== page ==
20 20 1. TYPES OF CRIMES  Substance abuse: Smoking Drugs  Break ins and thefts Computers, electrical equipment, DVD, bikes Canteen food  Vandalism: Broken windows Graffiti Broken playground equipment Burn outs  Assaults: By a parent against staff Against students owing to a vendetta

21 21 2. WHO COMMITS THE CRIMES?  Ex students who have a vendetta.  Both students (current and ex) and the outside community.

22 22 3. PATTERNS OF CRIME  Weekends.  School holidays.  Usually in the hot weather when the kids can’t sleep.  Vandalism occurs where people can’t see it happening.  Windows that face the car park are broken.  Portables are hit a lot.

23 23 4. WHY DOES CRIME OCCUR?  Schools are often easy to get into.  Schools are used as thoroughfares.  Schools have up to date equipment.  Often multiple entry points to schools.  Not enough lighting or security cameras.  Often schools back onto houses.

24 24 5. COMMENTS  We don’t want to create prisons as this would send the wrong message.  Schools must remain a community resource.  Why are our children being so destructive?  Schools aren’t encouraging to children, they are not attractive or exciting.  The kids come quite well equipped so much of the crime is not opportunistic.

25 25 5. COMMENTS (CTD)  The school environment is sending the message that society doesn’t value them.  Children do not feel challenged by an unattractive environment.  Schools don’t feel supported by the police.  We would hate fences as it would feel like a jail and the kids would cut the fences anyway.

26 26 5. COMMENTS (CTD)  If you can keep it looking good it changes the way kids feel about the place and tells them that you care.  The more you have people using the place for the right purpose, the better.  The kids love the cameras, now, as they make them feel safer.

27 27 6. SUGGESTIONS  Windows : Plastic instead of glass. Install grills or break resistant film on windows. Tint the glass as crime is opportunistic. Bolt windows down. Screen windows with shutters, curtains. Place windows high up/use small windows.

28 28 6. SUGGESTIONS  Surveillance : Cameras. Sensor lights. Alarms. Remove alcoves, nooks and crannies. Provide for security during design of building.

29 29 6. SUGGESTIONS CTD  Maintenance: Remove graffiti and replace windows quickly. Remove missiles (rocks) Repaint trouble spots in colours.  Uses: Have a mix of uses over the weekend.

30 30 6. SUGGESTIONS CTD  General design: Provide for bike racks. Place locker rooms outside the classrooms. Make sure there are enough locker rooms and that they are big enough. Avoid stairs and internal corridors as they are where bullying takes place.

31 31 6. SUGGESTIONS CTD  Perimeter treatment: Block off paths with gates Have as few entrances as possible. Allow people to move through but keep them at a distance from the school buildings.  Signage: Prohibiting signage doesn’t work.

32 32 DEPARTMENT OF EDUCATION AND EARLY CHILDHOOD DEVELOPMENT TRAINING MODULE CRIME PREVENTION THROUGH ENVIRONMENTAL DESIGN Module Two - CPTED: Safer Design note: all material copyright 2006 Symplan/ Liveable Cities: do not reproduce without permission

33 33 What we cover 1. Principles of safer design 2. Elements of safer school design 3. The process of creating safer and more inclusive schools (photo: Dutch ‘window school’)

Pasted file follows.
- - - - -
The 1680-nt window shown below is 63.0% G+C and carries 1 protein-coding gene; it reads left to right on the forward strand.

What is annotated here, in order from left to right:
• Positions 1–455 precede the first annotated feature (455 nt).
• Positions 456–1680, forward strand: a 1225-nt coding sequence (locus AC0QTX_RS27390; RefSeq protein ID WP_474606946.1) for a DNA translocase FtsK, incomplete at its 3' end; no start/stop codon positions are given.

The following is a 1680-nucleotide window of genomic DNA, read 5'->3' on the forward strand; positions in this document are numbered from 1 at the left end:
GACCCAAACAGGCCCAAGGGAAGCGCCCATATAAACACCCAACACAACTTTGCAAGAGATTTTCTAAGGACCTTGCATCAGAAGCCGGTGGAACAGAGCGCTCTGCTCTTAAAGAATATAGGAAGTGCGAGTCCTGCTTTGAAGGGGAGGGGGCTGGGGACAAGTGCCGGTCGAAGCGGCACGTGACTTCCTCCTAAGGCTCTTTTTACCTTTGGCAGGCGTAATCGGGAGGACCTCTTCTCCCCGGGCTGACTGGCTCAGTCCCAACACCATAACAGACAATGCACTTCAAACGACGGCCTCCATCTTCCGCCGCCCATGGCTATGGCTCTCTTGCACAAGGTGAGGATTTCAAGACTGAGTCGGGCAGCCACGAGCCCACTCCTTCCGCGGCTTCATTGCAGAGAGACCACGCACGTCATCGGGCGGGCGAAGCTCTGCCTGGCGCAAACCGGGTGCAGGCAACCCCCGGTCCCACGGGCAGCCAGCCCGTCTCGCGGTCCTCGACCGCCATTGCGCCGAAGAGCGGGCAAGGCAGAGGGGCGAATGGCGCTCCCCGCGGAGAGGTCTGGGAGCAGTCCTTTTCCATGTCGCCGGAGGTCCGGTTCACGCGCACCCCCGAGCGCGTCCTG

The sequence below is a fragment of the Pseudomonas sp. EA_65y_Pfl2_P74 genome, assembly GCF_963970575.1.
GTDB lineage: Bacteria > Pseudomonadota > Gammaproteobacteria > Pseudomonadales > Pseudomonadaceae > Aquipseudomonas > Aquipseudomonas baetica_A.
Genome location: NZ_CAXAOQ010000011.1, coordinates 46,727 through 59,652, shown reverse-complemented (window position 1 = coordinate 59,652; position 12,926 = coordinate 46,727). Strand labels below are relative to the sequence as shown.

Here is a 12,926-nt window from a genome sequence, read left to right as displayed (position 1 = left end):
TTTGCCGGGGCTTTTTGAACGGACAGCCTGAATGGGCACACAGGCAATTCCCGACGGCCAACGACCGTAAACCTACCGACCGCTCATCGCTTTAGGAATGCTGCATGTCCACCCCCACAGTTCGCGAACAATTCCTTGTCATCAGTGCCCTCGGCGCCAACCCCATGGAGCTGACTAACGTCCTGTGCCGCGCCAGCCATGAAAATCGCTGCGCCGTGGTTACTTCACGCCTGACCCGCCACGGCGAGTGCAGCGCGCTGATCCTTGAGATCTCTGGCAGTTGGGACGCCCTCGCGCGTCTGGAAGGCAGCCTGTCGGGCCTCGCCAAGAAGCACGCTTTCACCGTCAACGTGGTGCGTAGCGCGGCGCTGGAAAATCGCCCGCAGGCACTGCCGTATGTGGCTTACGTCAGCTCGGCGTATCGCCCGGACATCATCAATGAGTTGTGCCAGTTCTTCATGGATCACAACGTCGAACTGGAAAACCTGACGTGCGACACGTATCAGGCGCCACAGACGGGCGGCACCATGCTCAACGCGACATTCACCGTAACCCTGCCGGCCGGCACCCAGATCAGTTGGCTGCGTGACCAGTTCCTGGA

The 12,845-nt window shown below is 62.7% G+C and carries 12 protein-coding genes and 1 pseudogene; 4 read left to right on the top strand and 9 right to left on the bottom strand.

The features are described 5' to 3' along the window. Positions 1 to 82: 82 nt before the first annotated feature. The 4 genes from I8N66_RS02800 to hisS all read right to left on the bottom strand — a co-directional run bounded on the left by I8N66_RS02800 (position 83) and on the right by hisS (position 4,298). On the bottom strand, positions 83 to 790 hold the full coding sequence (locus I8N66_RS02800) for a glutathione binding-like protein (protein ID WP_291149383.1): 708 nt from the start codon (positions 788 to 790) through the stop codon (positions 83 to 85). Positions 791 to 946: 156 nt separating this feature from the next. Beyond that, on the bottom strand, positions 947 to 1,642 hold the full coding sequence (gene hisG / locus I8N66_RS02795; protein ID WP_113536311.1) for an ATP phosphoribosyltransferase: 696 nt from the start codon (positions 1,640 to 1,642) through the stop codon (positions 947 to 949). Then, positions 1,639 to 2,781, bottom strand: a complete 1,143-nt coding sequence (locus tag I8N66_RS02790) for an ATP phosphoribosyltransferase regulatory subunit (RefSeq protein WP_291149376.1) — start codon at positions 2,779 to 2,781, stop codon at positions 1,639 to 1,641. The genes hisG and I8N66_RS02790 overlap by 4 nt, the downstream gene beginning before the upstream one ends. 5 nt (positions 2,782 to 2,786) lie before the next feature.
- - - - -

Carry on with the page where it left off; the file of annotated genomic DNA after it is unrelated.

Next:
34 34 What we cover (cont…)  Will cover: Both exterior and interior of school property Both directly controlled by Planning Act and ‘suggestions’ Both design and social issues Primary and Secondary schools

35 35 5 Principles for Safer Design (DSE guidelines) 1. Visibility and Natural surveillance 2. Good connections and access 3. Maximizing activity in public space 4. Clearly defined public/private ownership 5. Management of public space for attractiveness, legibility, and use, including evaluation

36 36 1. Visibility and Natural Surveillance  Common crime element: assumption by the offender that they won’t be seen or reported Crimes often occur off main pathways in low visibility areas

37 37 Who provides surveillance?  Formal surveillance from police (and private security)  Far more important is ‘informal surveillance’ from users and neighbours (students, teachers, admin staff, people living in community, nearby stores, passers- by)… ‘eyes on the street’

38 38 Eyes on the school: good

39 39 Eyes on the School: Not so good

40 40 Windows are a great form of natural surveillance (and light!)

41 41 Windows: problematic

42 42 Provide light for areas intended to be used after dark (secure lights)

43 43 Don’t light areas not intended to be used after dark!

44 44 CCTV – a valuable tool

45 45 2. Safe Movement, Good Connection and Access: Why?  Important that everyone (including people with temporary or permanent mobility disabilities) be able to know their way around

46 46 Connection and access: good

47 47 Connections and Access: not so good

48 48 Front entrance: not so good

49 49 3. Maximizing Activity: Why?  As previously stated, offenders like places they know aren’t being used  Maximizing activity increases informal surveillance, reduces hours public spaces are spent ‘empty’ and increases sense of ownership from community

50 50 Maximizing activities: good (photos:schoolyards.org)

51 51 4. Ownership: Why?  Perhaps the most important element for safer schools is a strong sense as you enter the property that you are entering a place with rules and ‘ownership ’  Don’t want US-style entrance with on-site security and metal detectors